COLUMN: Start to Prague semester goes from bad to worse to great
Published: Monday, September 17, 2012
Updated: Monday, September 17, 2012 03:09
Greetings from the Golden City! Alas, after months of mounting anticipation and a two-week stress-inducing escapade in the Big Apple, I have finally made it to Prague.
My arrival midday Saturday elevates me to a whimsical sense of being. In a daze, I marvel at the many spires and cobblestone lanes that beckon to the days of monarchical glory.
I quickly embrace the months ahead, confident in those moments that the debilitating stress of the last two weeks now is thousands of miles away, left to digest in the bowels of New York.
Now, I confess, that my submission to the surreal atmosphere of this beautiful city left me vulnerable to my own chronic
ignorance. That evening, again my first in the city, I realize that I have lost my debit card. It is most likely that I left the card in the airport ATM where I had earlier made a hasty
withdrawal of 2,000 Czech crowns before running off to catch a departing bus to the city. I know, a careless and absent minded
blunder, yet one that is easily made after 26 hours of inter-continental travel.
After the realization that I no longer had access to perhaps my most crucial resource, I set off in a state of indelible bile. I boarded the number nine tram, which would take me back to my dormitory.
However, my overwhelming incense
prevented me from recognizing that I had boarded the westbound number nine rather than the eastbound number nine. My awareness of this mishap peaked when the tram ride that was only supposed to take 15 minutes was bordering on 45. Finally, I decided to get off. As if my night had not been bad enough with the loss of my debit card, I now found myself on the unfamiliar outskirts of western Prague.
There are a couple of four-letter expletives that would thoroughly express my feelings at that moment, but I will vie for something more appropriate, perhaps just unhappy. I consider myself to be a fairly experienced traveler; of course, the term I prefer is “seasoned wanderer.” Nonetheless, my first day in Prague was epitomized by amateur mistakes.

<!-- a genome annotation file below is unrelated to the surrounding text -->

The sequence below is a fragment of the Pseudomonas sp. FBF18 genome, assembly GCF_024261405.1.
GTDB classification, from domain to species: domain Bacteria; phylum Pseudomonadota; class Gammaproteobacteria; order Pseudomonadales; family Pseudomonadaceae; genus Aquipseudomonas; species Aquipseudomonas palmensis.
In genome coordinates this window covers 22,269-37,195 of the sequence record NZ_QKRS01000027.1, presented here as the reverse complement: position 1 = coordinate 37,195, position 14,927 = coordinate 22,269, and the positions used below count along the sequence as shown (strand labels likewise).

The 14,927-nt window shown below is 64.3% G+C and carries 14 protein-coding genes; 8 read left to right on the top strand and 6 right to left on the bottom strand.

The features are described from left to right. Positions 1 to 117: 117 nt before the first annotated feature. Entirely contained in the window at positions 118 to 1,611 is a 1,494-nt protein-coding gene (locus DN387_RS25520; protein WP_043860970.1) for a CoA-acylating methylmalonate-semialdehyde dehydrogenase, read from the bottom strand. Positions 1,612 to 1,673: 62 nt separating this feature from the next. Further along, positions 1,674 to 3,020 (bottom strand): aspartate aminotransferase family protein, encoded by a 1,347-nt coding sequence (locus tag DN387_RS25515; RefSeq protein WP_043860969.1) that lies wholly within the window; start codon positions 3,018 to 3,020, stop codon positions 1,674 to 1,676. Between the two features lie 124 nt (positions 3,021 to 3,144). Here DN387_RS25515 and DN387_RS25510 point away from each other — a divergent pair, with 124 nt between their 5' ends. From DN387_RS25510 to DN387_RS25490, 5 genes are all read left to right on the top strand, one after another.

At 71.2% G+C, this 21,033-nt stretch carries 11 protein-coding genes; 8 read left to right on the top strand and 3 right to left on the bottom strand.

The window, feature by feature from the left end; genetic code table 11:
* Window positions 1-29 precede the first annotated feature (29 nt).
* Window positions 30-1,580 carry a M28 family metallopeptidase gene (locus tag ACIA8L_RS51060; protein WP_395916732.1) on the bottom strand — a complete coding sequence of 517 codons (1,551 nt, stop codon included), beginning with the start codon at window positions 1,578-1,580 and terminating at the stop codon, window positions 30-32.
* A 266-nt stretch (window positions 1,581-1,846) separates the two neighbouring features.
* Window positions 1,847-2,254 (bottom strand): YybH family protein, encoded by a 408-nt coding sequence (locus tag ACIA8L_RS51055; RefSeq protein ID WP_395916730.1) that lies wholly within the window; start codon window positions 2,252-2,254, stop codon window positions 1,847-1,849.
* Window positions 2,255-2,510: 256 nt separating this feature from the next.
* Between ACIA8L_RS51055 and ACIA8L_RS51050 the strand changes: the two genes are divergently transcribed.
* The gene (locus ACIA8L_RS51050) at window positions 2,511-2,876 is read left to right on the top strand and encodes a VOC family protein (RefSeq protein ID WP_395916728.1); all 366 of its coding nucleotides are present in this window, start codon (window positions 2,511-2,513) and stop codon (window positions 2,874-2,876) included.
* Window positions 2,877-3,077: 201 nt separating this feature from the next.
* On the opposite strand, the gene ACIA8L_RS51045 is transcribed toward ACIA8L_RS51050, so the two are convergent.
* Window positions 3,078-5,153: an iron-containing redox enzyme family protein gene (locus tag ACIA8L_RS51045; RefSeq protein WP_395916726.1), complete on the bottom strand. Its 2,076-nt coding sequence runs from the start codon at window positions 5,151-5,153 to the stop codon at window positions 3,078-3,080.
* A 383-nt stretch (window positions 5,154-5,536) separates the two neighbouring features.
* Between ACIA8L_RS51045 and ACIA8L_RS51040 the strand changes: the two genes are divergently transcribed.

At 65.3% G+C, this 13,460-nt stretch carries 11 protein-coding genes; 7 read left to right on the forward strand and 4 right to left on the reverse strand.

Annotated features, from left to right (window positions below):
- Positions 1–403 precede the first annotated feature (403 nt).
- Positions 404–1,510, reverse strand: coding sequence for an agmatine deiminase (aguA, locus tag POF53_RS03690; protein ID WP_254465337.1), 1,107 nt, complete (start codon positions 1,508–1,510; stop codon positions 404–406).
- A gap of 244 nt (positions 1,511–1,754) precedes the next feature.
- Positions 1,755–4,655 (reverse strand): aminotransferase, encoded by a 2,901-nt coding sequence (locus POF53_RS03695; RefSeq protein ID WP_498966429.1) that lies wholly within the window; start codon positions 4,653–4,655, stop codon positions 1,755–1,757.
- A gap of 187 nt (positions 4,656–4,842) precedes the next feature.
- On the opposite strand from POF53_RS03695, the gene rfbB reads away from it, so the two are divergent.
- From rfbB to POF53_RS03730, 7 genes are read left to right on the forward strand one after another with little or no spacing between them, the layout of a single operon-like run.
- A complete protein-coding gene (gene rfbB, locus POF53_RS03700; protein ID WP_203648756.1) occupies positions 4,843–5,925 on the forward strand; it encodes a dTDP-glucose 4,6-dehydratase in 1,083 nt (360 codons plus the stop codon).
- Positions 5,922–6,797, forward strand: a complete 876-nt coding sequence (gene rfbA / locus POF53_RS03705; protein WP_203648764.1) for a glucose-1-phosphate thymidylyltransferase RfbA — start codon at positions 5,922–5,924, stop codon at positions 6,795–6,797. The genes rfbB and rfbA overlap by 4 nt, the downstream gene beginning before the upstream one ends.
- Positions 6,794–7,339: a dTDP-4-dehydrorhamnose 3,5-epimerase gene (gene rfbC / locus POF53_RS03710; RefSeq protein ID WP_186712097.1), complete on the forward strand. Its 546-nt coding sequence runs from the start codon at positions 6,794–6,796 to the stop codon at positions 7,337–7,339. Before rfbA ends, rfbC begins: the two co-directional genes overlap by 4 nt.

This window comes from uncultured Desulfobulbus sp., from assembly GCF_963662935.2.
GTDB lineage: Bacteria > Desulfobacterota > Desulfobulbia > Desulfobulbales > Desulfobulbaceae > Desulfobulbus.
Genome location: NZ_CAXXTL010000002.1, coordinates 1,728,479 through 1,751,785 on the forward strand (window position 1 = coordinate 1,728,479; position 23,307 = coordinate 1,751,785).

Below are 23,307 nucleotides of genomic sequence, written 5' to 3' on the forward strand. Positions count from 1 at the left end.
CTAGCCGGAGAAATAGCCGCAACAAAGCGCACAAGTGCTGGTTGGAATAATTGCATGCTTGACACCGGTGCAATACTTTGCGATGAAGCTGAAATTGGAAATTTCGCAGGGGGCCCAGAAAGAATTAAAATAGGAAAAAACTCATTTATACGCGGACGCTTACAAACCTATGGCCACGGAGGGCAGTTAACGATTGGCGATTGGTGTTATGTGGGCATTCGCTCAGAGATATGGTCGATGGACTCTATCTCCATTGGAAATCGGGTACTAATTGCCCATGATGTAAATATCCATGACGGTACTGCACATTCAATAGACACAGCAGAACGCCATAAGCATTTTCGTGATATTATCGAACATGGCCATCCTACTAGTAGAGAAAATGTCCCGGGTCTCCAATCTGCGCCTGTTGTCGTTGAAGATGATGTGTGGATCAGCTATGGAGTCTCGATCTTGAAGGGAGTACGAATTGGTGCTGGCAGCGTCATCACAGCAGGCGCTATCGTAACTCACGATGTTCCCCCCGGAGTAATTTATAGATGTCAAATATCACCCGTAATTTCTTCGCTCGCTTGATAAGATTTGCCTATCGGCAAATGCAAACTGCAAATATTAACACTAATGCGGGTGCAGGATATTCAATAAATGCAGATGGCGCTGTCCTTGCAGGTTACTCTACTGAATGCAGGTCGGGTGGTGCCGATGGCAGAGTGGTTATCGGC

I woke up Sunday morning once again weary with the stress that I had so enthusiastically parted with in New York, but I soon found solace in a series of familiar comforts.
A friend of mine, a
fellow Bear also studying in Prague, contacted me around midday to tell me some guys from the dorm were meeting up for some pick-up soccer. Nothing eases the mind like a friendly round of the
beautiful game with 20 blokes from around the world. To my surprise, I even met a student from Colorado State who born and raised in the fine city of Greeley.
I digress, the world shrunk a few sizes as me and my new acquaintance compared restaurant preferences.
That evening, I joined a group for an outing to a sports bar to indulge in some classic Americana: chicken wings, football and beer. I had another small-world experience, when I found out that a student from Baltimore and I had a mutual friend in the States.
Travel is an invigorating endeavor, an opportunity to free yourself from the mundane cycle of regulatory daily life. I will always encourage people to use travel as a means to step outside their comfort zone and broaden their horizons.
However, I now find that when the ugly side of traveling has you down, there is no better remedy than a semblance of home.
— Alexander Armani-Munn is a sophomore journalism and political science major and a reporter for The Mirror. Armani-Munn will contribute weekly columns about his study abroad experience throughout the semester.